3.1 C
Harrow on the Hill
Saturday, February 24, 2024
HomeNewsAnger as 'School Street' camera in Wembley issues over 2,000 fines in...

Anger as ‘School Street’ camera in Wembley issues over 2,000 fines in three months

Residents are ‘up in arms’ after more than 2,000 fines have been issued to drivers in just three months since a camera was installed on a school road in North London. A local councillor has blamed the ‘poor signage’ on Perrin Road in Wembley, with one resident receiving ‘six fines in one week’.

The CCTV camera was introduced to the road outside Sudbury Primary School in May as part of the council’s ‘Safe Streets’ policy. They are designed to enforce closures on roads outside schools during drop-off and pick-up times.

Sudbury’s councillor, Paul Lorber, has called on Brent Council to review the arrangements after a “staggering” 2,244 penalty charge notices (PCNs) were issued in the past three months. He said: “Most residents recognise the importance of safe roads near local schools. Most do not wish to break the law but the [number of fines issued] suggests that there is something wrong with the signage, as well as how the scheme was publicised and introduced.”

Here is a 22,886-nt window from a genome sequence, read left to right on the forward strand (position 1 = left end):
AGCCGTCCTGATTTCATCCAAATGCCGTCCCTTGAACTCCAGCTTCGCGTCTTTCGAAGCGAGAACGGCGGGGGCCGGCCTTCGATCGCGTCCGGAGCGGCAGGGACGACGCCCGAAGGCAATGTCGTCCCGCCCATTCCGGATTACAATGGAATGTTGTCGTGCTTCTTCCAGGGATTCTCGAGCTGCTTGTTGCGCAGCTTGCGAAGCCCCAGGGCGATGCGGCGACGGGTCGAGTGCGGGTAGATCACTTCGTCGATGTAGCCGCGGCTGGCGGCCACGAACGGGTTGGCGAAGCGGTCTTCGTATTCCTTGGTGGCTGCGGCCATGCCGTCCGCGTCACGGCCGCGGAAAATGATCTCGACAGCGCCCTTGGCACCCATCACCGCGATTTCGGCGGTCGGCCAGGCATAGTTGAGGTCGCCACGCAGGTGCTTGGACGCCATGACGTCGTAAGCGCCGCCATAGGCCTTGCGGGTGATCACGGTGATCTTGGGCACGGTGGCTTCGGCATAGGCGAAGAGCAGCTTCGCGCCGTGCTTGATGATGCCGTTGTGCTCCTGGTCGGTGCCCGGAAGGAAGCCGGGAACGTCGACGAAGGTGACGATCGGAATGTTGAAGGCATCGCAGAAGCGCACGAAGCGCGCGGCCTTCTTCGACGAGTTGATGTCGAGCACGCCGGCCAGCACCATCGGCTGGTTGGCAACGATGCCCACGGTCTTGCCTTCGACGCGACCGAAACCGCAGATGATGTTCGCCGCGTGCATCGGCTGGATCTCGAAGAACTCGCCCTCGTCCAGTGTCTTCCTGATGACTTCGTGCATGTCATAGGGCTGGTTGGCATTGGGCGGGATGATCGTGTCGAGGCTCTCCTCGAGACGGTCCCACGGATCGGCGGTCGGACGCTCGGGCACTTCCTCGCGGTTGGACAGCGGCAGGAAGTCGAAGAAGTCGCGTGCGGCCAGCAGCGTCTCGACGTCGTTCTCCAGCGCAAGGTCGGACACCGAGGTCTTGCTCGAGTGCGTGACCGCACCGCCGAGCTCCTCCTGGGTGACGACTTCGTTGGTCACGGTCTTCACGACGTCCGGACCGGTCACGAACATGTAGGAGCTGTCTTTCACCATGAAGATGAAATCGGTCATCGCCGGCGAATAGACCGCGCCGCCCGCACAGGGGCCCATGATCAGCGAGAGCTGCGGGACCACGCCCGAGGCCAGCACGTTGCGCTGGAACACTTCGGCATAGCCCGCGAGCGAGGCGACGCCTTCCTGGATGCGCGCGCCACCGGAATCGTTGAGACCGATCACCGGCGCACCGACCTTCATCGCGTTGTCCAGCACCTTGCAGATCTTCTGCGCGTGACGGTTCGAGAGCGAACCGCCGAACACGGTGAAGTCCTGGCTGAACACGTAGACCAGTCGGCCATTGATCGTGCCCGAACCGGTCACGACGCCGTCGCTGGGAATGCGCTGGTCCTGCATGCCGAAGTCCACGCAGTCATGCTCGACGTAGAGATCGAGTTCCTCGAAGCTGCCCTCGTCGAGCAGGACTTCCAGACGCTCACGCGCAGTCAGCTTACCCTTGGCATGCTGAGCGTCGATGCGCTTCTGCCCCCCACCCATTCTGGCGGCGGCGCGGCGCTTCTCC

Residents caught by the camera have been contacting Cllr Lorber to complain that the signs warning them of the restrictions were either obscured or placed in the wrong location. Cllr Lorber claims one person has “received six fines in one week.”

The cost of a PCN is reduced to £65 if it is paid off within two weeks. This means that the camera has generated at least £145,860 since May. Brent Council says the monthly figures are reducing as compliance improves.

Cllr Lorber has lobbied the council leadership on behalf of residents who were “caught in the trap” by calling on it to cancel the fines when a reasoned appeal is made. He said:“Fining people £65 each time they make a simple mistake because of poor signage is very unfair.”

He added: “Especially when [the council] are always complaining about the cost of living crisis. […] It’s potentially costing people a lot of money.”

There are 31 school streets around Brent which close the roads outside of schools to cars and other motorised vehicles during drop-off and pick-up times. The council are working with our schools to encourage more journeys on foot, by bike, or by public transport.

Cabinet member for environment, infrastructure and climate action, Cllr Krupa Sheth, said the council are “satisfied with the signage” but will take residents feedback on board and encouraged people to “be mindful” when driving around the borough.

He added: “Our school streets are extremely popular with parents, teachers, and pupils. They mean that roads are safer, less gridlocked and help protect children and young people against the dangerous effects of toxic air.

“We don’t want to have to issue any fines, but those who break the rules give us no choice. For this school, and every other in the project, we sent a letter to local residents and parents and gave a two-week grace period where drivers would be notified but not fined. These PCNs were issued after the grace period, however, we are pleased to see that the number has been reducing each month.”